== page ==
Q: What are the advantages of FIFO and LIFO methods?
A:FIFO and LIFO are two of the most common inventory accounting methods in use today.
FIFO, which stands for First In, First Out, refers to the system used by businesses where the first inventory that has come in to the business (the first purchases) are the first ones that leave the business (first sales).
LIFO stands for Last In, First Out, meaning that the most recent inventory purchased or manufactured are the first ones that are sold.
What are the Advantages of FIFO?
1) The most obvious advantage of the First In First Out method is simply that many businesses have inventory which has a time limit on its sale, and so FIFO matches the reality of selling one's oldest goods first.
For example, any foodstuffs or liquids are subject to spoilage.
So a grocery store that sells fruits, vegetables, canned and other goods, for example, needs to sell its oldest goods first.
There are other products besides food and drink that also need to be sold within a certain time frame.
Clothing, for example, may no longer be fashionable after a certain amount of time, so you sell your older fashion items first.
Even electronic goods are probably better suited to a FIFO system. Electronics are often being updated and improved, and so your older goods run the risk of becoming obsolete - meaning no longer in use. Some goods even include batteries or other internal machinery that may "go bad" after a certain amount of time.
This means that products like computers, printers, cellphones, TV sets and virtually any other electronic equipment need to be sold before they are overtaken by a newer technology, model or design.
All of these products are probably more suited to a FIFO system - the first products purchased (or manufactured) by the business are sold first.
2) When you use FIFO, the goods most recently purchased or manufactured by your business are reflected in your balance sheet, which reflects the most up-to-date market pricing and means more accurate reporting.
Your financial statements, including the balance sheet, should reflect reality as closely as possible.
The balance sheet includes the closing balance of your inventory.
If you're using the FIFO method, the closing value of your inventory on your balance sheet will reflect your most recent stock. That most recent stock will be a more accurate reflection of market prices than your older stock.
3) FIFO ordinarily results in more impressive-looking figures in your financial statements. Prices of products, to a greater or lesser degree, have been rising for decades.
A general rise in prices is known as inflation. Inflation has been taking place almost all over the world for decades.
When prices are rising, it means that the most recent products you bought (or manufactured) cost more than the older products.
As shown above, closing stock are shown in the balance sheet. Using FIFO, your closing stock in the balance sheet will have a higher value.
In addition, the cost of goods sold will include the older stock with the lower prices, so cost of goods sold will be less. This lower cost of goods sold means a higher net profit shown on the income statement.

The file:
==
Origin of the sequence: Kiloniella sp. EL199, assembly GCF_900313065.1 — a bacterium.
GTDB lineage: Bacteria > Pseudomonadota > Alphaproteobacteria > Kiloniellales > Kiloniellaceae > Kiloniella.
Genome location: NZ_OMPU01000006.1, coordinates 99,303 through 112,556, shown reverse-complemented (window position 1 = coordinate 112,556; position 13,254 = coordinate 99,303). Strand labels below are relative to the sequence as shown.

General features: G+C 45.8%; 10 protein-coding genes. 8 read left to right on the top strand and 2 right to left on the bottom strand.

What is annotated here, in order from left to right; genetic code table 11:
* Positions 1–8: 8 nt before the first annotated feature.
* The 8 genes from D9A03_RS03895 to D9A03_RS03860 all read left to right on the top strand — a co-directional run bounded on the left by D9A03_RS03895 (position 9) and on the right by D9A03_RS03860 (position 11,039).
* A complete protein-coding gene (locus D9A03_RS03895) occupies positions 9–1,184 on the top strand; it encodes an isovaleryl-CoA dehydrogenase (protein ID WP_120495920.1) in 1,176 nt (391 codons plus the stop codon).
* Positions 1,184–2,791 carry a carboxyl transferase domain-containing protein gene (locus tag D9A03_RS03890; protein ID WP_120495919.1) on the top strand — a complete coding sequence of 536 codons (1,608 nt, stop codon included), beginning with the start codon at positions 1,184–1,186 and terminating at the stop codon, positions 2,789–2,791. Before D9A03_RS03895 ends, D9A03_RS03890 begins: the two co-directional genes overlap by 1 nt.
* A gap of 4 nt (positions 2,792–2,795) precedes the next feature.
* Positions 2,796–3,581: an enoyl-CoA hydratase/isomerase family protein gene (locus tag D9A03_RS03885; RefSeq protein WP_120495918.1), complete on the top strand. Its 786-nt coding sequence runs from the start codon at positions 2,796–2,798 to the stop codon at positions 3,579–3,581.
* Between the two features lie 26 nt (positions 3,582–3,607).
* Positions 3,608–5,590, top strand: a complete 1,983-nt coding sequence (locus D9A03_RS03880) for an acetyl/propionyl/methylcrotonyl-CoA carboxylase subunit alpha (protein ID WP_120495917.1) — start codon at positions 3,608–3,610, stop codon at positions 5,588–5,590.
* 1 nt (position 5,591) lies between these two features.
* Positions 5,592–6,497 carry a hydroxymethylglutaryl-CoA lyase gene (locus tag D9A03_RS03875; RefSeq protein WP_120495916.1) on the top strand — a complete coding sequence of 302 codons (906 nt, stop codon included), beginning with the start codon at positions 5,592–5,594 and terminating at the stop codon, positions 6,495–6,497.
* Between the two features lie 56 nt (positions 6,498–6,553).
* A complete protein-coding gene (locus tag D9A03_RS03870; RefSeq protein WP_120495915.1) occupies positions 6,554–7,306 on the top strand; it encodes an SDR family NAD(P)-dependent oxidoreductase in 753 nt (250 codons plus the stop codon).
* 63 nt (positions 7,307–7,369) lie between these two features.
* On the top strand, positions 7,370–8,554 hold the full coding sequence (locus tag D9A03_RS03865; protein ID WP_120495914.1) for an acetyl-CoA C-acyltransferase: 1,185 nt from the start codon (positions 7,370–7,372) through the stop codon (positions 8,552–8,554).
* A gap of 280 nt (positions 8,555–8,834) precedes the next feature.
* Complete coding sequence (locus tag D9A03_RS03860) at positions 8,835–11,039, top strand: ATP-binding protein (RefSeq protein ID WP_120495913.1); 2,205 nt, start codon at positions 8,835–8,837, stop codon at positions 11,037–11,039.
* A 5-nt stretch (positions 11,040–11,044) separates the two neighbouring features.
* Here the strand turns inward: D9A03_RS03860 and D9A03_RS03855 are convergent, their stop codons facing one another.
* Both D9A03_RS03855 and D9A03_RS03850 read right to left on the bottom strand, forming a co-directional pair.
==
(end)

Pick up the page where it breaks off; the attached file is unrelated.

Both a higher net profit in the income statement and a higher value of inventory on the balance sheet will make your business more attractive for potential investors and lenders.
What are the Advantages of LIFO?
1) When using the LIFO method, the cost of goods sold figure includes the latest costs of your inventory, which reflects the market more accurately than if you were using older costs.
When we use LIFO, our most recent products that come into the business (or are manufactured by the business) are the ones that are counted as sold first, and the cost of goods sold reflects these most recent product costs.
So the cost of goods sold figures can be said to be more accurate with LIFO.
2) LIFO is also argued to be a more accurate reflection of profits.
As mentioned above, prices generally rise over time, and this is known as inflation.
When prices generally keep rising, it means that older inventory costs us less than newer inventory.
So when using the FIFO system, our cost of goods sold figure reflects the oldest costs, which is less. This lower cost of goods sold results in greater profits in the income statement. These profits can be argued to be inflated (made to look larger than they really are or should be).
Using the LIFO system, the cost of goods sold reflects the most recent prices, which is higher in an inflationary environment. This higher cost of goods sold means lower profits.
Supporters of LIFO argue that these profits more accurately reflect the financial performance of the business.
3) With LIFO you'll also probably be paying less tax.
Since LIFO means lower profits in an ordinary inflationary environment, and lower profits means that you pay less tax, the LIFO system can therefore help a business cut down on this burdensome expense.
That's it! Hope you now have a better understanding of the advantages of FIFO and LIFO.
So, which system do you believe is better? Do the advantages of FIFO outweigh those of LIFO? Which inventory accounting method would you choose?
Leave us a comment below and let us know what you think.
All the best in your studies,
Michael Celender Founder of Accounting Basics for Students